Money & Career
How you can help your children avoid debt
Money & Career
How you can help your children avoid debt
Jessie blames the $750 cellphone bill on her failure to read the fine print on her contract. "I didn't realize I'd be charged long-distance fees for calling my voice mail or I would never have checked in as often as I did," she says. (Jessie called her voice mail a whopping 160 times while she was away.)
The $2,500 on her credit card (cosigned by her parents) was the result of a spending spree on clothes and gifts that ka-chinged out of control. Jessie had set aside $500 from her part-time job; that was the limit on her credit card. She figured that when she reached that limit, the card would be declined. So she spent and signed, spent and signed, waiting to be declined. But it never happened. Unbeknownst to Jessie, the bank had raised her limit to $5,000.
The Grade 12 student from Cochrane, Ont., is now struggling to pay off her debt while also trying to save money for college in the fall. "It's almost like I need a second part-time job," she says. "It's so stressful."
The common problem of credit card debt
When it comes to racking up bills at a young age, Jessie is hardly alone. Six in 10 Canadians between the ages of 18 and 29 report they currently have some debt, with credit card debt by far the most common, according to a 2008 study by the Financial Consumer Agency of Canada (FCAC). Half say their debt load is as much or more than they can handle.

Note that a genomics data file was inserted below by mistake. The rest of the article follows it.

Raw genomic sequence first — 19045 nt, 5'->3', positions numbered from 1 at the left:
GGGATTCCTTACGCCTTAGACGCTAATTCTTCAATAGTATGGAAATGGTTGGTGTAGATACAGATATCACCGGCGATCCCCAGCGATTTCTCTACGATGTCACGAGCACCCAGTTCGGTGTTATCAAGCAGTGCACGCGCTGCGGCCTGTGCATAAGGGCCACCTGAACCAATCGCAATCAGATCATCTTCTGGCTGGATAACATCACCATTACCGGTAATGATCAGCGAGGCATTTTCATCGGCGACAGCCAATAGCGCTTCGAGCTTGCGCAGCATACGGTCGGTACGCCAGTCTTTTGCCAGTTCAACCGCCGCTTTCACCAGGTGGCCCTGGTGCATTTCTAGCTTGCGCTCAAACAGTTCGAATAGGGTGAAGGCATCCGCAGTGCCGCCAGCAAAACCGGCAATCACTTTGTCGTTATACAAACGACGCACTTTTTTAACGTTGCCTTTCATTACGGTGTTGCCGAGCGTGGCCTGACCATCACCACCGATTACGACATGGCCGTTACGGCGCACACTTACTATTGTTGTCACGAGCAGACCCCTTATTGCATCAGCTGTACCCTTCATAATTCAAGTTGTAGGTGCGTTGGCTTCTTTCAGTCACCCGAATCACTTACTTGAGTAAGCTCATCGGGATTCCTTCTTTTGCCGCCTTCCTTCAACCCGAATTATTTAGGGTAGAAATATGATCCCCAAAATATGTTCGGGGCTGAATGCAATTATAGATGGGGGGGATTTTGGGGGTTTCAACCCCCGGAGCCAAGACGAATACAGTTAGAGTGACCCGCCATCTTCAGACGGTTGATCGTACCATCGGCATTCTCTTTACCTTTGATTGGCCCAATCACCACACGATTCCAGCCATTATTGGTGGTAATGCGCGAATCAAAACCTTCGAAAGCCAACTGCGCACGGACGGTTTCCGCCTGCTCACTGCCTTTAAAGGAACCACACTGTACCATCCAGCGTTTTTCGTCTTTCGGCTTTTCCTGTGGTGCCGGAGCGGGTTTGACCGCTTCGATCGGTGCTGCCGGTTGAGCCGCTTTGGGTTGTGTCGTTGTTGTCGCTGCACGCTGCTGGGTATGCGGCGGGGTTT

Financial experts aren't surprised. "We're constantly bombarded with the message to buy, buy, buy," says Pat Foran, consumer reporter for "CTV News" in Toronto and author of the Smart Canadian's Guide to Saving Money (Wiley, 2009). Many young people, raised on instant gratification and inadequate financial planning, are happy to do just that. Their eagerness to spend – as well as their influence over household purchases – makes them highly sought-after consumers.
The "buy now, pay later" mentality has landed many youth in financial hot water and seriously damaged their credit ratings, which can delay future plans such as getting a car or student loan, renting an apartment, starting a business, and (further down the road) starting a family and buying that first home.
"People under the age of 25 are particularly ill-equipped to think about consequences," says Stephen Perrott, a professor of psychology at Mount Saint Vincent University in Halifax. "They have a very here-and-now view of life, and can't project into the future very well." That makes them easy prey for these debt traps.
Page 1 of 4 – Find out how to avoid the credit card trap on page 2.
The credit card trap
In today's consumer market, plastic rules. As many Canadian youths have a credit card (72 per cent) as have a savings account (74 per cent), according to the FCAC. Teens younger than 18 need permission from a parent before they can start swiping, but as soon as you cosign, they're good to go.
Credit cards are at the root of the debt problem for many young people, says Foran, who has three daughters, ages 11, 13 and 22. "Kids have access to cards in their teens. They get one card with a $500 limit, then they get another offer and take out another card with a $3,000 limit. Then they use one card to pay the minimum on another and get a third card. I've seen this happen so often. It spirals out of control."